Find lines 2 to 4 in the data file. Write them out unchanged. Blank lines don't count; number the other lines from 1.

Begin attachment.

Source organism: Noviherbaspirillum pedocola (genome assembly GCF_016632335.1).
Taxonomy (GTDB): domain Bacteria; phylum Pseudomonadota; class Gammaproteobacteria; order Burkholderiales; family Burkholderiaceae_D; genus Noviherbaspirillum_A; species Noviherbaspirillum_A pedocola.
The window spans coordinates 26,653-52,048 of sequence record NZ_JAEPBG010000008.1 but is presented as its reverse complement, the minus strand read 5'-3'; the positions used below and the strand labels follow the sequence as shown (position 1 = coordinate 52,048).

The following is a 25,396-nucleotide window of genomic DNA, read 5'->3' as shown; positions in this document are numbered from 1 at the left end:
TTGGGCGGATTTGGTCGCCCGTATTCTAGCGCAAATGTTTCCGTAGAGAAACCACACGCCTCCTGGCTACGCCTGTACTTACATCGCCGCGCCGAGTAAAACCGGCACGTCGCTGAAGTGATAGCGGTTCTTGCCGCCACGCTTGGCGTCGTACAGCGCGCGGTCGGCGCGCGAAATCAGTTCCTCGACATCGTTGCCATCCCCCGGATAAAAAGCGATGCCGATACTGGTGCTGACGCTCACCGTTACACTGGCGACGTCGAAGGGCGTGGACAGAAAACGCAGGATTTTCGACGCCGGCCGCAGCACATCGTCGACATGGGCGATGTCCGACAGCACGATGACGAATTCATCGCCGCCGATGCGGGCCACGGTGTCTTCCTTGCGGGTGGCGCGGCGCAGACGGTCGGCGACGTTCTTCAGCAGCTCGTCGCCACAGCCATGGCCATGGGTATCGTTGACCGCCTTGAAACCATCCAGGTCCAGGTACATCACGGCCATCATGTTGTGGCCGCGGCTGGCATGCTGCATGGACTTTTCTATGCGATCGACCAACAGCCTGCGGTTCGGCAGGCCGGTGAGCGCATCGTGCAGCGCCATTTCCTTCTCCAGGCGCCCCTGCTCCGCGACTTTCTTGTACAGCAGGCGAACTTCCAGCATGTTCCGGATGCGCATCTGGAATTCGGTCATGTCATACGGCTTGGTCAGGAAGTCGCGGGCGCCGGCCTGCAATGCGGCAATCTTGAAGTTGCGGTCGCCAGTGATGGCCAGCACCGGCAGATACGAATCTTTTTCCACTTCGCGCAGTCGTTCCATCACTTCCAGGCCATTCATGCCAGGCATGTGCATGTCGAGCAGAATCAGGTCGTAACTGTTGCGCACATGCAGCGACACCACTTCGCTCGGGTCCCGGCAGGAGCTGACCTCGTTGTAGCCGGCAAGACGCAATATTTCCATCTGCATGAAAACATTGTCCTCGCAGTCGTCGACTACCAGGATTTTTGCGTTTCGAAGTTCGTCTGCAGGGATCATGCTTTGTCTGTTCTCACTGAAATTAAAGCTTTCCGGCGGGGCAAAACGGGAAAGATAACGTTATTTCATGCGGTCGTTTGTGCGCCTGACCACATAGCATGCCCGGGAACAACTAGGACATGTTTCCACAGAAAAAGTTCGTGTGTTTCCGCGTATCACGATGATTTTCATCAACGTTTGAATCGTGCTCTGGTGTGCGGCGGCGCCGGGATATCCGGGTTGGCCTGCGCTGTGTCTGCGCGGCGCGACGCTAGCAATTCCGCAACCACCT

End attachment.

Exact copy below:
Taxonomy (GTDB): domain Bacteria; phylum Pseudomonadota; class Gammaproteobacteria; order Burkholderiales; family Burkholderiaceae_D; genus Noviherbaspirillum_A; species Noviherbaspirillum_A pedocola.
The window spans coordinates 26,653-52,048 of sequence record NZ_JAEPBG010000008.1 but is presented as its reverse complement, the minus strand read 5'-3'; the positions used below and the strand labels follow the sequence as shown (position 1 = coordinate 52,048).

The following is a 25,396-nucleotide window of genomic DNA, read 5'->3' as shown; positions in this document are numbered from 1 at the left end: